The Animal Experimentation Scandal:
Animal experimentation is an issue that has raised controversy for decades. Animal rights activists have held hundreds of protests on this issue. The pro-experimentation lobby opposes any new regulation of the field.
However, one of the most controversial issues about animal experimentation is the direction in which it is going. No one seems to know if animal experimentation is increasing or decreasing. Are more animals being experimented on today than ten years ago, or are fewer animals imprisoned in laboratories? Is more money being spent on animal experimentation? Are more projects being funded? Definitive answers to these questions are difficult to obtain. Accuracy is difficult because reporting requirements do not currently cover many of the most commonly used species. Therefore, we are left with a very incomplete picture.
Reports issued by the USDA/APHIS (the government agency charged with enforcing the Animal Welfare Act) on an annual basis are difficult to assess. While they seem to indicate trends, these trends are often fraught with uncertainty. The exclusion of the most commonly used species (rats, mice, birds, amphibians, etc.) from the regulatory process is one concern. Additionally, there seems to be a constant problem with reporting. Many labs simply seem not to file the necessary forms in time for their statistics to be included in this report. In the six-year period between 1996 and 2001 there was not a single year when all facilities reported. With significant amounts of experimentation centered in certain large labs, non-reporting by even a few labs can substantially skew national totals. Additionally, major reporting inconsistencies have been uncovered regarding both the compilation process used by the USDA and the accuracy of the reports filed by major facilities. Therefore, it is highly likely that the USDA statistics often utilized as a basis for examinations of animal experimentation trends may be flawed beyond repair.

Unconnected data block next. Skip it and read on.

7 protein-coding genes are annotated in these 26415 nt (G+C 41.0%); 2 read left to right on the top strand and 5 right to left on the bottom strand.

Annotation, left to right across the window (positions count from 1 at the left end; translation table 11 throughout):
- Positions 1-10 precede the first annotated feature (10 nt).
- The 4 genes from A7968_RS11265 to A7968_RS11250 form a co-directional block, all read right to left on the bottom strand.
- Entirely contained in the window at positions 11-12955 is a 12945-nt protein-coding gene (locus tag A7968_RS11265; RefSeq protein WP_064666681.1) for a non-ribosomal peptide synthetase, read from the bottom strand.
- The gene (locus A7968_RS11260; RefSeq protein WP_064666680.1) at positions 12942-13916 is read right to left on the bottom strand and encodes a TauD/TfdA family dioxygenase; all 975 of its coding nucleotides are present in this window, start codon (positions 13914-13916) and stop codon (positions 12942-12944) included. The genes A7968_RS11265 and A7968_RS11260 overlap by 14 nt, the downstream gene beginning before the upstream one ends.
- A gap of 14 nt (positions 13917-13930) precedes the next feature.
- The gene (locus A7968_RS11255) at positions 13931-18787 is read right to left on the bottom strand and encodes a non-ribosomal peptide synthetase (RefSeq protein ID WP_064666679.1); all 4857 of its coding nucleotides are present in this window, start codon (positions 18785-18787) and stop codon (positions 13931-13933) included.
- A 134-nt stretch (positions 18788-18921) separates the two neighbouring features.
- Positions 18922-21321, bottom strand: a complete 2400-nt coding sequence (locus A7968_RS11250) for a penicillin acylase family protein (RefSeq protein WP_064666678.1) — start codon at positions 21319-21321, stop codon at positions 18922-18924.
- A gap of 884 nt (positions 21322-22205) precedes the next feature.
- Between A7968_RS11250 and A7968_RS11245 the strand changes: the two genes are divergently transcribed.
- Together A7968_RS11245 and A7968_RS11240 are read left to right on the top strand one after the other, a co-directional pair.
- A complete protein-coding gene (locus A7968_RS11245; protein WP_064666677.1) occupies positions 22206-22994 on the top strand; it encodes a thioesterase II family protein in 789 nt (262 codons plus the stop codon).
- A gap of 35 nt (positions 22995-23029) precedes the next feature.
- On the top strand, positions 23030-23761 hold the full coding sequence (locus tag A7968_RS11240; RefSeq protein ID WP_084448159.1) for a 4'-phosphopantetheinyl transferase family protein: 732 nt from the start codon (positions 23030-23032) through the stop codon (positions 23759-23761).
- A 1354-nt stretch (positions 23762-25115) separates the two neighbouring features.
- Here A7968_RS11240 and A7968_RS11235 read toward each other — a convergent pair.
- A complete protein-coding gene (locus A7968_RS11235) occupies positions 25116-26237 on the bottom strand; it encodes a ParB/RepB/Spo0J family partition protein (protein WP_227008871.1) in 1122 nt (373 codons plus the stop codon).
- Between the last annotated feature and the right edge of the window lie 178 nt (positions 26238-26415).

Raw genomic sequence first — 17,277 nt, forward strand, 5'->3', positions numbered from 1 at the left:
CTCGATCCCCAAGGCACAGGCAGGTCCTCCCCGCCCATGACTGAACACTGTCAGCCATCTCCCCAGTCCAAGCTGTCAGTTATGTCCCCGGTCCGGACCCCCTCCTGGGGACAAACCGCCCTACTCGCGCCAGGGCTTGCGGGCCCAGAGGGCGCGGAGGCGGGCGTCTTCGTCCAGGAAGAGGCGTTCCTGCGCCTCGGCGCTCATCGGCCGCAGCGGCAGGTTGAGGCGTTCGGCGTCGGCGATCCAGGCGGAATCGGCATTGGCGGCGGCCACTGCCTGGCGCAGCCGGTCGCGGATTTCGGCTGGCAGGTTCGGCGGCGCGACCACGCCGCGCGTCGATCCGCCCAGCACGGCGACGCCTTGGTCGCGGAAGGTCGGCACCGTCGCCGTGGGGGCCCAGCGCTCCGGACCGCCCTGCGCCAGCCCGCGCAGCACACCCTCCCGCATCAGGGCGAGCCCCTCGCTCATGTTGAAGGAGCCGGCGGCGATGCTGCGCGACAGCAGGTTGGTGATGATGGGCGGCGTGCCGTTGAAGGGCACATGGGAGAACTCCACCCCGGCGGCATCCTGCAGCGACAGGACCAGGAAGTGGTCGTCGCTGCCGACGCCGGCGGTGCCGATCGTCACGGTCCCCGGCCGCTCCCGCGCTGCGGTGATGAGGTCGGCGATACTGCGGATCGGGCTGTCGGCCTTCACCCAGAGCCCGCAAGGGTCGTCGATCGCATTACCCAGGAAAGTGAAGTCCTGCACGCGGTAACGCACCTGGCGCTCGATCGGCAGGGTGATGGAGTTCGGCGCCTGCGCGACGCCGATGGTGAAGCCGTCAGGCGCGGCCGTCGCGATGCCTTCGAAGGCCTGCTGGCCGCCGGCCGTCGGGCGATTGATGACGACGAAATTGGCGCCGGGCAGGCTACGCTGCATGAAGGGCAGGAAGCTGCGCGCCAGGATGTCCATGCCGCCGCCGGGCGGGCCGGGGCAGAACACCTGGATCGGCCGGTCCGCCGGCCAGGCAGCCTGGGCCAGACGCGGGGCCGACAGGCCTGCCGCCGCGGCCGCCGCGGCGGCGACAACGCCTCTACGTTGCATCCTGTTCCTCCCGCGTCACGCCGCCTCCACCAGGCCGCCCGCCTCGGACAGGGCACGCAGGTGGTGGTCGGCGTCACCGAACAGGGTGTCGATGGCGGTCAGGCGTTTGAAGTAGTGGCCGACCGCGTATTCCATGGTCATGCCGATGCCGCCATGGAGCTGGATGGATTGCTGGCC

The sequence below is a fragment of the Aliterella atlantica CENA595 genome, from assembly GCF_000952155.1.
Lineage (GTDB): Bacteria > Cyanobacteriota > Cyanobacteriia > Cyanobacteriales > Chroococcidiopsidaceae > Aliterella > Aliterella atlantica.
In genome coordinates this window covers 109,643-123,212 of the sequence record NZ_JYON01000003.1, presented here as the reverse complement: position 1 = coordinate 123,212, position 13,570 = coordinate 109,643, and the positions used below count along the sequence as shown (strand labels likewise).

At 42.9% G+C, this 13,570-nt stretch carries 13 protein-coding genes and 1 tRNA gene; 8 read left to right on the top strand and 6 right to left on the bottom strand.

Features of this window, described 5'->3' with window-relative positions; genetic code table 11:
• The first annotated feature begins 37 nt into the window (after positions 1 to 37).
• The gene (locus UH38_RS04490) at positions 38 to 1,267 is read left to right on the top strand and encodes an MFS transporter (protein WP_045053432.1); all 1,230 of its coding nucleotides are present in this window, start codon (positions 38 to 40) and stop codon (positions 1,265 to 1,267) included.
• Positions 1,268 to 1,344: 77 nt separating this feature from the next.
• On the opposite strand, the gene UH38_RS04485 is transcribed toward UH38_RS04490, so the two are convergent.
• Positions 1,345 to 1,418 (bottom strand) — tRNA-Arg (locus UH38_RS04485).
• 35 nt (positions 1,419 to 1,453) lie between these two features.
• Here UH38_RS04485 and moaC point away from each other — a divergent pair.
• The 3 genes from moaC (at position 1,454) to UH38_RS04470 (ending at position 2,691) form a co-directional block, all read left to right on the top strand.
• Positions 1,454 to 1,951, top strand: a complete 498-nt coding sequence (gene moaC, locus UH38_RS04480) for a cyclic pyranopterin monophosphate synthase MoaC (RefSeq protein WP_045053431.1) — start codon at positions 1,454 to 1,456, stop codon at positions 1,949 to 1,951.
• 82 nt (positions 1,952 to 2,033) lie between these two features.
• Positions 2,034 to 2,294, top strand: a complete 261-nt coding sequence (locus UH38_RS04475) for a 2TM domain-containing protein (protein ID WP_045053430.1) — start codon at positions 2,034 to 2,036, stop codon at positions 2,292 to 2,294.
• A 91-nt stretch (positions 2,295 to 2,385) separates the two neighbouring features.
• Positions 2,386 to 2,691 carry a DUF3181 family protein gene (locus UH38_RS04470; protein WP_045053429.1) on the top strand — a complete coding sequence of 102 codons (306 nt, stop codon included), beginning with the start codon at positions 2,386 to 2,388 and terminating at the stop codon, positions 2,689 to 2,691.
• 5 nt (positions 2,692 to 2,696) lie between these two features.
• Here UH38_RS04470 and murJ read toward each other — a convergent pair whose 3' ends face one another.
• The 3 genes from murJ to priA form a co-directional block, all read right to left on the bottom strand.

Where does that leave us? Unfortunately, nowhere. No other reports provide data which give a picture that is any more accurate about how many animals are actually in laboratories. Therefore we have undertaken a different method of assessing the direction of animal experimentation.
Unfortunately, it is not possible to assess every aspect of animal experimentation. Private labs are often not particularly forthcoming with information, and government agencies can take months to turn over documents.
The CRISP (Computer Retrieved Information on Scientific Projects) database catalogues every research project funded by seven different parts of the federal government via a grant, whether it involves animals or clinical research. Evaluation of this database provides a good indication of animal experimentation within these agencies and, by generalization, throughout the rest of the government. This can then potentially be generalized to represent animal experimentation as a whole.
This report is based on fiscal 2005 information from the NIH CRISP system. It will address overall trends in animal experimentation funding as well as funding estimates for specific facilities. Several areas of highly duplicative research will also be discussed, and the duplication issue will be related to specific facilities.
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